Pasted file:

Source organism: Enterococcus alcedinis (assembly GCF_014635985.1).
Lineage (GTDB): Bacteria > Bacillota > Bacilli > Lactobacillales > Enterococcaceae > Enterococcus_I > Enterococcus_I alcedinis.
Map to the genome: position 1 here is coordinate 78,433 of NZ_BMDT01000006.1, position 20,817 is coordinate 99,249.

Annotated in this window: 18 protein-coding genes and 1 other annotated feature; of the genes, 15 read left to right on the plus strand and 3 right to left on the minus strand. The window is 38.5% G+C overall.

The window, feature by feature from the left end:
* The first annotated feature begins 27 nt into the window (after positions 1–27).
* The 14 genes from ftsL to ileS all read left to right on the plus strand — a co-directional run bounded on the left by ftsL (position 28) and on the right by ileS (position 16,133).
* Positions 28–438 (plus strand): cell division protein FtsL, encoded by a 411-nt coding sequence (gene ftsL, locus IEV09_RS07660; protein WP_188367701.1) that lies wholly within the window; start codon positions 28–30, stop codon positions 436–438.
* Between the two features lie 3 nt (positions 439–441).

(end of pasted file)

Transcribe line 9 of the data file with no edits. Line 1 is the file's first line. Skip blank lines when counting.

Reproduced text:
* Between the two features lie 3 nt (positions 439–441).